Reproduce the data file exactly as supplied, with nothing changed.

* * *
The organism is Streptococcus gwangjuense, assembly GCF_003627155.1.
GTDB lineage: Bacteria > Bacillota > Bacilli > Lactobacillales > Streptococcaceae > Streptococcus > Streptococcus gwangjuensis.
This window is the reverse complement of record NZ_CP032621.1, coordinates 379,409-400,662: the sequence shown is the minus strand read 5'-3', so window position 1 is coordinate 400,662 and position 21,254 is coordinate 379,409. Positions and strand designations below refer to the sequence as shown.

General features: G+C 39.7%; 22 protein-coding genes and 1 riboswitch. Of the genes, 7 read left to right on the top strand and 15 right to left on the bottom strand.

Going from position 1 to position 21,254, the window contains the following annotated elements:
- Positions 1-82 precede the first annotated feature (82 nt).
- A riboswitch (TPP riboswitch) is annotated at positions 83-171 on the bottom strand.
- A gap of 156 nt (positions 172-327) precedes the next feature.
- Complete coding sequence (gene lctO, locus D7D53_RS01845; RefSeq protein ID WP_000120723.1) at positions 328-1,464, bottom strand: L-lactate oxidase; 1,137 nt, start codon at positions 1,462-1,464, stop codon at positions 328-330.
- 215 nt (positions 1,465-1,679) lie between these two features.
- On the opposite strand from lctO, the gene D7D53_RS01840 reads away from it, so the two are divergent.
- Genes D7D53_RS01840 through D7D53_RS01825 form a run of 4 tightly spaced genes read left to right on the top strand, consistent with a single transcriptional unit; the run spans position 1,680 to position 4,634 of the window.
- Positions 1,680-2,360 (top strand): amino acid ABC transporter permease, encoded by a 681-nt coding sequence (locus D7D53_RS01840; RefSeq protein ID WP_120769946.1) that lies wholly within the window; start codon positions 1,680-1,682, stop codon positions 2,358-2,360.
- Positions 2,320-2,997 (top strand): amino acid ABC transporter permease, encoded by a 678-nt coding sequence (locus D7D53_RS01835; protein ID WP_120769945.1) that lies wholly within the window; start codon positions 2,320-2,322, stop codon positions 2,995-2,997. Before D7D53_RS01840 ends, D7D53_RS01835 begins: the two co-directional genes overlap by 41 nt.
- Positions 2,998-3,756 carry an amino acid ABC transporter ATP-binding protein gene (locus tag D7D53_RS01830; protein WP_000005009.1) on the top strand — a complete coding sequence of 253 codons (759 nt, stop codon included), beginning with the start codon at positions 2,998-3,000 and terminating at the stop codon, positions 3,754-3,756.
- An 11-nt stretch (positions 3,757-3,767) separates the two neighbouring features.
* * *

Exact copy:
The organism is Streptococcus gwangjuense, assembly GCF_003627155.1.
GTDB lineage: Bacteria > Bacillota > Bacilli > Lactobacillales > Streptococcaceae > Streptococcus > Streptococcus gwangjuensis.
This window is the reverse complement of record NZ_CP032621.1, coordinates 379,409-400,662: the sequence shown is the minus strand read 5'-3', so window position 1 is coordinate 400,662 and position 21,254 is coordinate 379,409. Positions and strand designations below refer to the sequence as shown.

General features: G+C 39.7%; 22 protein-coding genes and 1 riboswitch. Of the genes, 7 read left to right on the top strand and 15 right to left on the bottom strand.

Going from position 1 to position 21,254, the window contains the following annotated elements:
- Positions 1-82 precede the first annotated feature (82 nt).
- A riboswitch (TPP riboswitch) is annotated at positions 83-171 on the bottom strand.
- A gap of 156 nt (positions 172-327) precedes the next feature.
- Complete coding sequence (gene lctO, locus D7D53_RS01845; RefSeq protein ID WP_000120723.1) at positions 328-1,464, bottom strand: L-lactate oxidase; 1,137 nt, start codon at positions 1,462-1,464, stop codon at positions 328-330.
- 215 nt (positions 1,465-1,679) lie between these two features.
- On the opposite strand from lctO, the gene D7D53_RS01840 reads away from it, so the two are divergent.
- Genes D7D53_RS01840 through D7D53_RS01825 form a run of 4 tightly spaced genes read left to right on the top strand, consistent with a single transcriptional unit; the run spans position 1,680 to position 4,634 of the window.
- Positions 1,680-2,360 (top strand): amino acid ABC transporter permease, encoded by a 681-nt coding sequence (locus D7D53_RS01840; RefSeq protein ID WP_120769946.1) that lies wholly within the window; start codon positions 1,680-1,682, stop codon positions 2,358-2,360.
- Positions 2,320-2,997 (top strand): amino acid ABC transporter permease, encoded by a 678-nt coding sequence (locus D7D53_RS01835; protein ID WP_120769945.1) that lies wholly within the window; start codon positions 2,320-2,322, stop codon positions 2,995-2,997. Before D7D53_RS01840 ends, D7D53_RS01835 begins: the two co-directional genes overlap by 41 nt.
- Positions 2,998-3,756 carry an amino acid ABC transporter ATP-binding protein gene (locus tag D7D53_RS01830; protein WP_000005009.1) on the top strand — a complete coding sequence of 253 codons (759 nt, stop codon included), beginning with the start codon at positions 2,998-3,000 and terminating at the stop codon, positions 3,754-3,756.
- An 11-nt stretch (positions 3,757-3,767) separates the two neighbouring features.